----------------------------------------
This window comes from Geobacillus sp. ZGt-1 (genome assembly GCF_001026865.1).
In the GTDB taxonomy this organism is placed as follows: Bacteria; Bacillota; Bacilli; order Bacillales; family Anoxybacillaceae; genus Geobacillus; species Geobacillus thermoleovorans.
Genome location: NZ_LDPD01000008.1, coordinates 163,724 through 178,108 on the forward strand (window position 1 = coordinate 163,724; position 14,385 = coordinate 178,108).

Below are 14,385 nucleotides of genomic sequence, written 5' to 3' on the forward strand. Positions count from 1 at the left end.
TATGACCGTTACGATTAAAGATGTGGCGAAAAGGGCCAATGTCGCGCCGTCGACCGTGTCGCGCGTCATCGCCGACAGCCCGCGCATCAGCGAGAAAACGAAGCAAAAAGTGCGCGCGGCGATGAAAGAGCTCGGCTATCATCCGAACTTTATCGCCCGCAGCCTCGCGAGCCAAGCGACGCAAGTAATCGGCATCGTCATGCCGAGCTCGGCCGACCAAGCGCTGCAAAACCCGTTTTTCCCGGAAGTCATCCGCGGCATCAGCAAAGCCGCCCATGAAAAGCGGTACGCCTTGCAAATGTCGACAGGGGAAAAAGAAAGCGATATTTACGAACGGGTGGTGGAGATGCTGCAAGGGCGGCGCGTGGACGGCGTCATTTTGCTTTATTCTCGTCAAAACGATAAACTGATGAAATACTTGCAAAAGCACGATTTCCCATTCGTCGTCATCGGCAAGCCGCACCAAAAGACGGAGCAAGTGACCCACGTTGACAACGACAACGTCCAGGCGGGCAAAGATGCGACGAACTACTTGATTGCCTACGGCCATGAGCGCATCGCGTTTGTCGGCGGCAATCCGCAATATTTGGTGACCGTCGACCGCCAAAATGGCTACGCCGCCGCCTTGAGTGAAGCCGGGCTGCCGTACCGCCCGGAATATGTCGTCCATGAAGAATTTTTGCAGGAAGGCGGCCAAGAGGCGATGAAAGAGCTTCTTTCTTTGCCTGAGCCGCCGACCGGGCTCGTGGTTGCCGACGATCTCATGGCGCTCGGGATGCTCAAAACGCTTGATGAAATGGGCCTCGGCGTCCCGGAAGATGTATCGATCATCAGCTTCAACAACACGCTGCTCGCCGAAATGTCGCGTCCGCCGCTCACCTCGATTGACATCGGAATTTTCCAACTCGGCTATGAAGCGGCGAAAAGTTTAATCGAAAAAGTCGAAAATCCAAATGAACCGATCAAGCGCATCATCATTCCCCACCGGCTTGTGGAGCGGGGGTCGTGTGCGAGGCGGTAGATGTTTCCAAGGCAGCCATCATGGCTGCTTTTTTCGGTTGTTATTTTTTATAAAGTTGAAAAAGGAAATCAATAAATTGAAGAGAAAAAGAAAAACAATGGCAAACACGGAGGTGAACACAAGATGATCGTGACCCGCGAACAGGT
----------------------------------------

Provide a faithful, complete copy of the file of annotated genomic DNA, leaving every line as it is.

This window comes from Geobacillus sp. ZGt-1 (genome assembly GCF_001026865.1).
In the GTDB taxonomy this organism is placed as follows: Bacteria; Bacillota; Bacilli; order Bacillales; family Anoxybacillaceae; genus Geobacillus; species Geobacillus thermoleovorans.
Genome location: NZ_LDPD01000008.1, coordinates 163,724 through 178,108 on the forward strand (window position 1 = coordinate 163,724; position 14,385 = coordinate 178,108).

Below are 14,385 nucleotides of genomic sequence, written 5' to 3' on the forward strand. Positions count from 1 at the left end.
TATGACCGTTACGATTAAAGATGTGGCGAAAAGGGCCAATGTCGCGCCGTCGACCGTGTCGCGCGTCATCGCCGACAGCCCGCGCATCAGCGAGAAAACGAAGCAAAAAGTGCGCGCGGCGATGAAAGAGCTCGGCTATCATCCGAACTTTATCGCCCGCAGCCTCGCGAGCCAAGCGACGCAAGTAATCGGCATCGTCATGCCGAGCTCGGCCGACCAAGCGCTGCAAAACCCGTTTTTCCCGGAAGTCATCCGCGGCATCAGCAAAGCCGCCCATGAAAAGCGGTACGCCTTGCAAATGTCGACAGGGGAAAAAGAAAGCGATATTTACGAACGGGTGGTGGAGATGCTGCAAGGGCGGCGCGTGGACGGCGTCATTTTGCTTTATTCTCGTCAAAACGATAAACTGATGAAATACTTGCAAAAGCACGATTTCCCATTCGTCGTCATCGGCAAGCCGCACCAAAAGACGGAGCAAGTGACCCACGTTGACAACGACAACGTCCAGGCGGGCAAAGATGCGACGAACTACTTGATTGCCTACGGCCATGAGCGCATCGCGTTTGTCGGCGGCAATCCGCAATATTTGGTGACCGTCGACCGCCAAAATGGCTACGCCGCCGCCTTGAGTGAAGCCGGGCTGCCGTACCGCCCGGAATATGTCGTCCATGAAGAATTTTTGCAGGAAGGCGGCCAAGAGGCGATGAAAGAGCTTCTTTCTTTGCCTGAGCCGCCGACCGGGCTCGTGGTTGCCGACGATCTCATGGCGCTCGGGATGCTCAAAACGCTTGATGAAATGGGCCTCGGCGTCCCGGAAGATGTATCGATCATCAGCTTCAACAACACGCTGCTCGCCGAAATGTCGCGTCCGCCGCTCACCTCGATTGACATCGGAATTTTCCAACTCGGCTATGAAGCGGCGAAAAGTTTAATCGAAAAAGTCGAAAATCCAAATGAACCGATCAAGCGCATCATCATTCCCCACCGGCTTGTGGAGCGGGGGTCGTGTGCGAGGCGGTAGATGTTTCCAAGGCAGCCATCATGGCTGCTTTTTTCGGTTGTTATTTTTTATAAAGTTGAAAAAGGAAATCAATAAATTGAAGAGAAAAAGAAAAACAATGGCAAACACGGAGGTGAACACAAGATGATCGTGACCCGCGAACAGGT